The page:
Sparking the Next Generation of Students and Mentors
Spark is a national nonprofit that partners with schools and workplaces to match 7th and 8th graders with mentors working in career fields aligned with the students’ strengths and interests. Recently, Spark became a strategic partner of the Cornerstone OnDemand Foundation and has been awarded a technology grant to build a new online platform to deliver enhanced student and mentor training.
We caught up with Kelly Dwyer, Chief Knowledge Officer at Spark, to learn more about the inspiration for this unique mentoring program, some of the challenges they have faced in their first 10 years, and how they are using the Cornerstone platform to engage even more students and mentors across the country.
Tell us about Spark and the inspiration for the program.
Spark was created in 2004 in the San Francisco Bay Area after two entrepreneurs and educators, Chris Balme and Melia Dicker, noticed that their middle school students didn’t see a connection between what they did in school and their future goals. Chris and Melia could see how student disengagement led students down a path of lower attendance, lower grades and eventually dropping out or graduating unprepared. The big idea was to connect these same students to workplaces and adult role models right in their own communities. Students gain an opportunity to develop a relationship with someone who has a job they admire, get inspired to dream big for their own futures and make connections between the classroom and the ‘real world.’ In addition, adult mentors have a chance to work with an enthusiastic young person and gain some important leadership skills themselves.
What were the early days like for the mentors and students?
Spark’s program initially occurred in the summer months when students were paired with mentors in one apprenticeship. We learned a great deal from Spark’s early years, especially about how to make great matches between mentors and students, and what kind of support our staff could give to mentors and students to help them have a great experience. Over the years, we’ve become even more sophisticated about tracking our students’ outcomes and gathering feedback from our mentors. As a result, we’ve made a few changes to our program, most notably that in our current model, students participate in two apprenticeships over an entire school year (rather than the summer), and we now give mentors weekly guidance on the specific skills they should talk about with their students, as well as more resources for how to create great Spark projects and organize student-friendly activities at their workplace.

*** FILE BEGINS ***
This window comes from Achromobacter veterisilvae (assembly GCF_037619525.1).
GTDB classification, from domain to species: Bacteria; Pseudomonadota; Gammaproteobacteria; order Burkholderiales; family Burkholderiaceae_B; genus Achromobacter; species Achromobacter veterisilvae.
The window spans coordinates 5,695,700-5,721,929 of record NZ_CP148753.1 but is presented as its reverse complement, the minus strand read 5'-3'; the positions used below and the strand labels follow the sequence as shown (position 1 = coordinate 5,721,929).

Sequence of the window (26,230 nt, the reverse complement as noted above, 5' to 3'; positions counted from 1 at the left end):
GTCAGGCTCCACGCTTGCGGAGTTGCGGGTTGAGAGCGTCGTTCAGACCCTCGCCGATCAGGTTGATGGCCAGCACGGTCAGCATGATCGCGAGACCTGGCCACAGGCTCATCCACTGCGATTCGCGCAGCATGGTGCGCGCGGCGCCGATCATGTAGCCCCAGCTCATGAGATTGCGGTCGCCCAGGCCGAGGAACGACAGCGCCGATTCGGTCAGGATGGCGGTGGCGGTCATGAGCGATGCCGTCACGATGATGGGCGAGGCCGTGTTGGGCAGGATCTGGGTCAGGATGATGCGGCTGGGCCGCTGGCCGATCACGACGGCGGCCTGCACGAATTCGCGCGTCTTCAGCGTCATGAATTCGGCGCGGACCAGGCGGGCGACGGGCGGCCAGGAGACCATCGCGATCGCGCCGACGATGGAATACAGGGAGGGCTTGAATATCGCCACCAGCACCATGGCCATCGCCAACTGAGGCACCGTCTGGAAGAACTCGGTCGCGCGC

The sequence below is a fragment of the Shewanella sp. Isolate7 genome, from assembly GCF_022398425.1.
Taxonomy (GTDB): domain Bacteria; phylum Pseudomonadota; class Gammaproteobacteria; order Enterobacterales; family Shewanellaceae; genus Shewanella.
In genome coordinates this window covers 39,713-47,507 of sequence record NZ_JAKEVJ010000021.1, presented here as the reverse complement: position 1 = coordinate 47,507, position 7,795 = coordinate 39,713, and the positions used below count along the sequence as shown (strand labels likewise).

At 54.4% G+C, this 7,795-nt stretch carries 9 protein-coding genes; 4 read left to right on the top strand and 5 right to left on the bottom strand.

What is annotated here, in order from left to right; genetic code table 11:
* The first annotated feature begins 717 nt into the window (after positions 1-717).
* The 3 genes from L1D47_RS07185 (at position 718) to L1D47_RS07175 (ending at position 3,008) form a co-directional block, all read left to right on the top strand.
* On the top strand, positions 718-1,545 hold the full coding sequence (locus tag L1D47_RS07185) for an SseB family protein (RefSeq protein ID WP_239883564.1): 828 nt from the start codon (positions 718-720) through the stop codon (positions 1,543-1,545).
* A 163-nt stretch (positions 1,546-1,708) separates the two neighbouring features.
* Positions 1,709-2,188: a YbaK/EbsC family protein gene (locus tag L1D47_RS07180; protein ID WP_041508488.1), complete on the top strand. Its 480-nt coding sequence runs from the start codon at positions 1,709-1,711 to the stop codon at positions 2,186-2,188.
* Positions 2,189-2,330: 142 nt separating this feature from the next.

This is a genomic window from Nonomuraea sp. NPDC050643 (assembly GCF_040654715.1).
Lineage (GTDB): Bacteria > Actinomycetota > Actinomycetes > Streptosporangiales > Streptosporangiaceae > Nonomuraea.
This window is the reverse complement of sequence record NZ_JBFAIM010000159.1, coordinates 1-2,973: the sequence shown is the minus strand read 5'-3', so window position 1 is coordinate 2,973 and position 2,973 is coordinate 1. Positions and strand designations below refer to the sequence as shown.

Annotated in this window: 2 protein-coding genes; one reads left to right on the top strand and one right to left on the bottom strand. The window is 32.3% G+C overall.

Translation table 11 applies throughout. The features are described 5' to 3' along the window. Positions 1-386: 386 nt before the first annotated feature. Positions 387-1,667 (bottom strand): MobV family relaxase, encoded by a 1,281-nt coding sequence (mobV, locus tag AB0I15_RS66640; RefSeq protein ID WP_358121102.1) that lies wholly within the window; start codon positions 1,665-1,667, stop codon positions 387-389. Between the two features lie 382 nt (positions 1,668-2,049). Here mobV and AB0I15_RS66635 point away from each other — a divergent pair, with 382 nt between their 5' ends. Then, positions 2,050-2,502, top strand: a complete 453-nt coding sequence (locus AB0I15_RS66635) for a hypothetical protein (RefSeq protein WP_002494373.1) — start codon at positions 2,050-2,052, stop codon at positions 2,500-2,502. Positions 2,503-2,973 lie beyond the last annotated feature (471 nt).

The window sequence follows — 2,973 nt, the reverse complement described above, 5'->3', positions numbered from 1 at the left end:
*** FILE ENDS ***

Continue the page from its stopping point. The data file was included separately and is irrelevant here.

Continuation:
What were some of the early successes and wins?
Feedback from the first cohorts of Spark students was very inspiring! You can watch one of the first Spark students, Sonya, share her story on TV. Once we began tracking quantitative program outcomes, the data supported the anecdotal evidence of the success of Spark’s model. One of the most exciting things is that when we were able to collect report card data on a number of students, we found that students – especially those who came in just barely above a “C” average – increased their grades during their apprenticeships. This was really exciting because Spark is not a tutoring program. This was proof that our focus on engagement and “soft skills” was critical to students’ success.
Early on, what were your long-term goals for the program?
We always had a vision that we could bring Spark apprenticeships to students outside of the San Francisco Bay Area. The high school dropout rate was on the rise across the country, and we saw our students leaving the program better prepared for the important transition into high school. Our vision was for apprenticeship learning to become a part of the middle school experience for more students – engaging them at the right time in their identity development and helping them get excited about learning.
What were some of the challenges you faced with the program?
Recruiting enough mentors each semester remains a challenge, but we have seen improvement by building partnerships with companies and working to recruit 20-50 mentors at each office location. As a national program, there are region-specific challenges, such as a lack of public transportation infrastructure, that each region works closely with staff, school-based and other partners to address. Cornerstone OnDemand remains a lead partner for Spark in helping to overcome these challenges by being the organization’s largest mentor source nationwide, as well as covering the cost of transportation for many Los Angeles students.